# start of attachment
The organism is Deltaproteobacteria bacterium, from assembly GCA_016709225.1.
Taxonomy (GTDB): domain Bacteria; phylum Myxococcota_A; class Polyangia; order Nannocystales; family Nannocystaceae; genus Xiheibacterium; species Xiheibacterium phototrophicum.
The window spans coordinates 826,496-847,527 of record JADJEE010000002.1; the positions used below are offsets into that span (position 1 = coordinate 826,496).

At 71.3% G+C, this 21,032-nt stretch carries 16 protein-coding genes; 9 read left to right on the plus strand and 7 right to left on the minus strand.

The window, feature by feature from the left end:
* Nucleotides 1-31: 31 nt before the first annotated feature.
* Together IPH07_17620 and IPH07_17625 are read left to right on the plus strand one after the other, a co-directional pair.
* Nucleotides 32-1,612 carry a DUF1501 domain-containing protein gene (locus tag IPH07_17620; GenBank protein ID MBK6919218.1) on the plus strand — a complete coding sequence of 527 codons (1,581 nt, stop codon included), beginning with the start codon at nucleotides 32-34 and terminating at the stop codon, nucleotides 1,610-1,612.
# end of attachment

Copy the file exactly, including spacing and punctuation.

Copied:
The organism is Deltaproteobacteria bacterium, from assembly GCA_016709225.1.
Taxonomy (GTDB): domain Bacteria; phylum Myxococcota_A; class Polyangia; order Nannocystales; family Nannocystaceae; genus Xiheibacterium; species Xiheibacterium phototrophicum.
The window spans coordinates 826,496-847,527 of record JADJEE010000002.1; the positions used below are offsets into that span (position 1 = coordinate 826,496).

At 71.3% G+C, this 21,032-nt stretch carries 16 protein-coding genes; 9 read left to right on the plus strand and 7 right to left on the minus strand.

The window, feature by feature from the left end:
* Nucleotides 1-31: 31 nt before the first annotated feature.
* Together IPH07_17620 and IPH07_17625 are read left to right on the plus strand one after the other, a co-directional pair.
* Nucleotides 32-1,612 carry a DUF1501 domain-containing protein gene (locus tag IPH07_17620; GenBank protein ID MBK6919218.1) on the plus strand — a complete coding sequence of 527 codons (1,581 nt, stop codon included), beginning with the start codon at nucleotides 32-34 and terminating at the stop codon, nucleotides 1,610-1,612.